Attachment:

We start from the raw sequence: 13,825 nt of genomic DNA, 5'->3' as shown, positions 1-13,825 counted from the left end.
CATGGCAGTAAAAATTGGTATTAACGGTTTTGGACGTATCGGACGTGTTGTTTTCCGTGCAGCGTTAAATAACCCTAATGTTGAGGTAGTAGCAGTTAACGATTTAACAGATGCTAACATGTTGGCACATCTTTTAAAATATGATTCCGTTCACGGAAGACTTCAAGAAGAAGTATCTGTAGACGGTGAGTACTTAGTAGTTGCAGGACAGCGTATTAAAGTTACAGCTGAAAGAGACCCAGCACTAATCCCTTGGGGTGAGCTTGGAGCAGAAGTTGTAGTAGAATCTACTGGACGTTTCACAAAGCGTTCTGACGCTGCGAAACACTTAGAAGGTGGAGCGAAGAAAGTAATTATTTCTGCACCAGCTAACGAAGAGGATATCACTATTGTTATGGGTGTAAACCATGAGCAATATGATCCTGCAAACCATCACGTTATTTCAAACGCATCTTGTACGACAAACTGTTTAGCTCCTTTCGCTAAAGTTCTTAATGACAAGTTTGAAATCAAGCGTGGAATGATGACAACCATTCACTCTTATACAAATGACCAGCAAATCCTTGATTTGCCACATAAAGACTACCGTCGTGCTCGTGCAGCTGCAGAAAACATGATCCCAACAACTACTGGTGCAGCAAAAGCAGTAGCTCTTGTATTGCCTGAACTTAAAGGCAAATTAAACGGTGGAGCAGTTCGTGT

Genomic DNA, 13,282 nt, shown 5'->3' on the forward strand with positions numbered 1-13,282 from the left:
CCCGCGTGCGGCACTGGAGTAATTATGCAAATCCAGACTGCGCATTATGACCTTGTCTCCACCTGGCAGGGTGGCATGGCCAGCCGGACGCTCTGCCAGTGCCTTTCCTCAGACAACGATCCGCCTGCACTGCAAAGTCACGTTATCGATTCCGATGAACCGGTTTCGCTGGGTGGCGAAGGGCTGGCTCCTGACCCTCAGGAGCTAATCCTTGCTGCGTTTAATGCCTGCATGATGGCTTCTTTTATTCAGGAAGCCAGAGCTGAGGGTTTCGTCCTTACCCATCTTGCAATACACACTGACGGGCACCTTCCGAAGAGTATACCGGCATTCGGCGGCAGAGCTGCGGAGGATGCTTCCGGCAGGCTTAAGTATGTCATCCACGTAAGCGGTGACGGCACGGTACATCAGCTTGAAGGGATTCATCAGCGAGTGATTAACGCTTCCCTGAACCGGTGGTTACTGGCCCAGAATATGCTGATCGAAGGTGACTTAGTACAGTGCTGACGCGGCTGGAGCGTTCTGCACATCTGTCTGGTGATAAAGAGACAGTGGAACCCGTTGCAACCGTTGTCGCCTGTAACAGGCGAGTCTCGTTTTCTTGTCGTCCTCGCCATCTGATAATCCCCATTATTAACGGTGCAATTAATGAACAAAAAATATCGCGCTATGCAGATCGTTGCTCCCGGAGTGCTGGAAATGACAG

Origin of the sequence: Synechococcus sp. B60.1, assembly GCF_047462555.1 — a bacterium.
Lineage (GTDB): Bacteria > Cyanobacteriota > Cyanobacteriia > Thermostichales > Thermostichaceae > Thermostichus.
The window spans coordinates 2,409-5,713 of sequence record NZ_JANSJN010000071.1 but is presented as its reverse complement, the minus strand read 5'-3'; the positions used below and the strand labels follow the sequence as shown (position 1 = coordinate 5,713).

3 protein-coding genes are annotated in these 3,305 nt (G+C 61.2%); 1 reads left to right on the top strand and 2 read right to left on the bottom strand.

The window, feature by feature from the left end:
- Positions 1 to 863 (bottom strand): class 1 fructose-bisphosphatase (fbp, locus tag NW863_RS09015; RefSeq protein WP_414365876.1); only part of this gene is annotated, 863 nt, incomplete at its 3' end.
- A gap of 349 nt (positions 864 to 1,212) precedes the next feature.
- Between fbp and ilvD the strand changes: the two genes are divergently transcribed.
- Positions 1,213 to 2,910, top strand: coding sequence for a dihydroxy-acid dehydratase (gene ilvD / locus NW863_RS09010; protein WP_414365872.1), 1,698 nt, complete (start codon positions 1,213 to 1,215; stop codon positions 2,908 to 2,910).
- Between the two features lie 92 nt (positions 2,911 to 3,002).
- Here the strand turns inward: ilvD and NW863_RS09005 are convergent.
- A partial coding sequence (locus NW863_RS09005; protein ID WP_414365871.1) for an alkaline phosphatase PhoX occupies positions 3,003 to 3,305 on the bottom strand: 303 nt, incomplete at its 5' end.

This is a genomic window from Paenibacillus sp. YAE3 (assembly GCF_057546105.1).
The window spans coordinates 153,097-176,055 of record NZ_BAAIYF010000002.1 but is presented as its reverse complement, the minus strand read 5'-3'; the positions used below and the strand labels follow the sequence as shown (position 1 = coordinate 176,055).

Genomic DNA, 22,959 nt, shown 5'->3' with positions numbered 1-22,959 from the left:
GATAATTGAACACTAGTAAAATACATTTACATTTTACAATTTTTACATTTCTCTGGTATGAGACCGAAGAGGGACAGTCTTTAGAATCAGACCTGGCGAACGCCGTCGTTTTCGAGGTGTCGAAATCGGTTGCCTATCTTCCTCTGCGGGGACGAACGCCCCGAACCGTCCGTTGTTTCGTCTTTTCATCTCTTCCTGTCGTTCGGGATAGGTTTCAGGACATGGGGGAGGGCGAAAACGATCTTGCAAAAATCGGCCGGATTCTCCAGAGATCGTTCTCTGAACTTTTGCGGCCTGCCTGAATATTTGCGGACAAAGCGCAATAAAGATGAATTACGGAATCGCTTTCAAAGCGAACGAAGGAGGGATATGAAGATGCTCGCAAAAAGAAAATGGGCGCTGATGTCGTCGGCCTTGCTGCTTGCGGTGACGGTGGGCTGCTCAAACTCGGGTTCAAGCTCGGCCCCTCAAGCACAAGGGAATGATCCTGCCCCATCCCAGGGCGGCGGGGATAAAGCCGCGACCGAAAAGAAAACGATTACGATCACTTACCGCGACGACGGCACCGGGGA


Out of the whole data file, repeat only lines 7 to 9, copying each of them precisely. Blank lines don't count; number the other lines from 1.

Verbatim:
The window spans coordinates 2,409-5,713 of sequence record NZ_JANSJN010000071.1 but is presented as its reverse complement, the minus strand read 5'-3'; the positions used below and the strand labels follow the sequence as shown (position 1 = coordinate 5,713).

3 protein-coding genes are annotated in these 3,305 nt (G+C 61.2%); 1 reads left to right on the top strand and 2 read right to left on the bottom strand.

The window, feature by feature from the left end: